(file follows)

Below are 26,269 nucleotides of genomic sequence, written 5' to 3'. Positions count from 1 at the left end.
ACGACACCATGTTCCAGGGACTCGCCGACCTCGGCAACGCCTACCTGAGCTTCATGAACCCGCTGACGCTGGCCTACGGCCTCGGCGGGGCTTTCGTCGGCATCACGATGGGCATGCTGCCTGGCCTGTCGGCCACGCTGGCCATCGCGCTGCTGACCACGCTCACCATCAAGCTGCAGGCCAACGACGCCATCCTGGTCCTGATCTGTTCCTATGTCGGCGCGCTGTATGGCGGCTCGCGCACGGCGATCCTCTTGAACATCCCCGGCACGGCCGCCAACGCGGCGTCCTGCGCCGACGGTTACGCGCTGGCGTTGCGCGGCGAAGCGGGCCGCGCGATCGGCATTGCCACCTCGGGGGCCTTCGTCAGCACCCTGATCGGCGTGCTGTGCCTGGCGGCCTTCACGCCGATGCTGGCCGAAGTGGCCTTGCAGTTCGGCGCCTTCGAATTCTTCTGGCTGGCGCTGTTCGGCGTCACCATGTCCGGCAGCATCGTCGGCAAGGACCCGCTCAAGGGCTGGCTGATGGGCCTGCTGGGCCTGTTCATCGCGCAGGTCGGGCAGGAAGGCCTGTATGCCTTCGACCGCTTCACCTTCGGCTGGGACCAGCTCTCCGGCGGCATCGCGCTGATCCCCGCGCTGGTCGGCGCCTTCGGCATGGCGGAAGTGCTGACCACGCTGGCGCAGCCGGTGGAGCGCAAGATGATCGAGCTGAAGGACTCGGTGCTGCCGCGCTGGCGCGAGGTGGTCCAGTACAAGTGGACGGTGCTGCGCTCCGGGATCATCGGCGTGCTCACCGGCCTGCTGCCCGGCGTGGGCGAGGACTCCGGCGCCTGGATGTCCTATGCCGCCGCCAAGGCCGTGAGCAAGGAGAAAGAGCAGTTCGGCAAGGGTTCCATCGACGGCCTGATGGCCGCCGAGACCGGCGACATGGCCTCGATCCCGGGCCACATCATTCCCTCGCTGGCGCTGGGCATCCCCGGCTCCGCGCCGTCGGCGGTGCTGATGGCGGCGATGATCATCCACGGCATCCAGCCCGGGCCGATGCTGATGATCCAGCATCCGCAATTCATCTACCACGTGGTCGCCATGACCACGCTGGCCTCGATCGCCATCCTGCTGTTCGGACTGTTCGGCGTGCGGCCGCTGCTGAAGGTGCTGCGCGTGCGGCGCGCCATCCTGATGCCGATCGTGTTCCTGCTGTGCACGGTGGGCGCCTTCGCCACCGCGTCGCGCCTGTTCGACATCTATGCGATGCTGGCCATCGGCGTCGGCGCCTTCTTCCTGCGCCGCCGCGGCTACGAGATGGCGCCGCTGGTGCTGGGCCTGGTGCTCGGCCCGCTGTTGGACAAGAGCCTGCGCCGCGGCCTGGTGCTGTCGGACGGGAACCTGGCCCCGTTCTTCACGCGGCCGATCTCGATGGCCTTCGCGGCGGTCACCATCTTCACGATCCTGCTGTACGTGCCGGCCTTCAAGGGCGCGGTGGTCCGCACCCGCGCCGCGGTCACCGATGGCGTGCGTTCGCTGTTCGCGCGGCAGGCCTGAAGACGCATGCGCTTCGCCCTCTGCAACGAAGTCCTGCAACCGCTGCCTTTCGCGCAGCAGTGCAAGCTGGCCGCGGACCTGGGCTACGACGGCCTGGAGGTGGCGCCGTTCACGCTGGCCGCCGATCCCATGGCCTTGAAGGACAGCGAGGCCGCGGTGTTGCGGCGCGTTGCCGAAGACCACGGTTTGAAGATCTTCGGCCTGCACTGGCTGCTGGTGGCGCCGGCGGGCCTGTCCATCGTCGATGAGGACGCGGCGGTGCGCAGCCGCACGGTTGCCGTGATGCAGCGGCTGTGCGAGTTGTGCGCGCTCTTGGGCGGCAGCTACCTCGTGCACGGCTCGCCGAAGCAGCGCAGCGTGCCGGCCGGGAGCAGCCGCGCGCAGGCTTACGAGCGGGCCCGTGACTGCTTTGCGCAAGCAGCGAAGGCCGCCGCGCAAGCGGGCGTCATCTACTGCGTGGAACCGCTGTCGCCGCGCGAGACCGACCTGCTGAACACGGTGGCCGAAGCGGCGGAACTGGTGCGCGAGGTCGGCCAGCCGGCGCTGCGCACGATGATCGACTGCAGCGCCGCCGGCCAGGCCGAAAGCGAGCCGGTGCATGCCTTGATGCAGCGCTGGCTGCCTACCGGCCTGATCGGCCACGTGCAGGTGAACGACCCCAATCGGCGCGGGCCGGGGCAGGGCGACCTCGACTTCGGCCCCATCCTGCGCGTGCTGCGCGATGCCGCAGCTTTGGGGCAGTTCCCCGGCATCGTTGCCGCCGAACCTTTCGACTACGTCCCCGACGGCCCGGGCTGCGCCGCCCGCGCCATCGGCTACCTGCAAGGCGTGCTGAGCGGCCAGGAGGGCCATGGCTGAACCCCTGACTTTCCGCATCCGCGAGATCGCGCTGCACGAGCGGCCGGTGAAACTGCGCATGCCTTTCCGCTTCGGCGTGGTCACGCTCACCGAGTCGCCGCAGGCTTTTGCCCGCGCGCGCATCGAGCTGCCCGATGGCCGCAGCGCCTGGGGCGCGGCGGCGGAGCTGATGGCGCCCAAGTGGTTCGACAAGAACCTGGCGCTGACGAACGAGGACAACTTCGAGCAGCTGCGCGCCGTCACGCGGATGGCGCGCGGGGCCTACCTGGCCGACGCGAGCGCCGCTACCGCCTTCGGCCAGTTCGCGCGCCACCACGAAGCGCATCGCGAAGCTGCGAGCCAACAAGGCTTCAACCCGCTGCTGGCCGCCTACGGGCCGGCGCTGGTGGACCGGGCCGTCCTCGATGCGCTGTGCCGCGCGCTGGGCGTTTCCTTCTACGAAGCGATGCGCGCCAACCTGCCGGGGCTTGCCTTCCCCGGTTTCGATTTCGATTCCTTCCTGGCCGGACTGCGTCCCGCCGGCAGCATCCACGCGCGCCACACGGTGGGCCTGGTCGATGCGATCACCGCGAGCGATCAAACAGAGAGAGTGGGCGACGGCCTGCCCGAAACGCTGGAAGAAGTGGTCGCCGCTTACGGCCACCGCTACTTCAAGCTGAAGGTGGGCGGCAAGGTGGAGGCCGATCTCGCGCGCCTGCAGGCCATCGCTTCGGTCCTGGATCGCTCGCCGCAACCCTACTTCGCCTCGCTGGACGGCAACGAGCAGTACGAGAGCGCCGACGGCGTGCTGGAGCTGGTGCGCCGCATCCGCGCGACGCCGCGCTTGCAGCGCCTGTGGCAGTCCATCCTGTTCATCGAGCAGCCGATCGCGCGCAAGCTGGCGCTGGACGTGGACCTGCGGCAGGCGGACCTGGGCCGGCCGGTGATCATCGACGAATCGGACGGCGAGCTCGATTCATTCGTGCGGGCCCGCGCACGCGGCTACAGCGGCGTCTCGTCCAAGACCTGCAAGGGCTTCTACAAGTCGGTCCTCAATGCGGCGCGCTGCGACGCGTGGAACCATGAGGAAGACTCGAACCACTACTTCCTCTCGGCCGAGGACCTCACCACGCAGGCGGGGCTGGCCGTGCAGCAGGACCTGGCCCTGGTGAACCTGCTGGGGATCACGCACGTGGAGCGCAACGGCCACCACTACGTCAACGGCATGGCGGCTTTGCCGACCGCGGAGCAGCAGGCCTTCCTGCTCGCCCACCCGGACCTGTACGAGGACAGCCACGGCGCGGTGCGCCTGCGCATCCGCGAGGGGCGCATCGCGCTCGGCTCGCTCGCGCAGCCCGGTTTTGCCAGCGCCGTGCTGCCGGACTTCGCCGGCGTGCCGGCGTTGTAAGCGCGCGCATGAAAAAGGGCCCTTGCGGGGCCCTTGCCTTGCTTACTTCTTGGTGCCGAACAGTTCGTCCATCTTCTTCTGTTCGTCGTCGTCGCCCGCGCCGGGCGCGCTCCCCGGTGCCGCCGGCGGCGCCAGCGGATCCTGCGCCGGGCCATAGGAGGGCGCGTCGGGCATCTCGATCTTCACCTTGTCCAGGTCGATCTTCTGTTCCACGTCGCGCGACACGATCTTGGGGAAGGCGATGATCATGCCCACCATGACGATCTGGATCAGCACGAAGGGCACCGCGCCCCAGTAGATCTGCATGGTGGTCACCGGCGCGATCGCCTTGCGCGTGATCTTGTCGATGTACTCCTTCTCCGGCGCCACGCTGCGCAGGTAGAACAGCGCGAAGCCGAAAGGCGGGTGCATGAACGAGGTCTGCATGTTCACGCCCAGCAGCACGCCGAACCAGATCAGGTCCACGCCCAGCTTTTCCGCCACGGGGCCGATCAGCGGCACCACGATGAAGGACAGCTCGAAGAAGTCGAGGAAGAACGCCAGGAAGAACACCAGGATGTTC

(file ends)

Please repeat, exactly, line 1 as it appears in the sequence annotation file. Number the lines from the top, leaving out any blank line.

Below are 26,269 nucleotides of genomic sequence, written 5' to 3'. Positions count from 1 at the left end.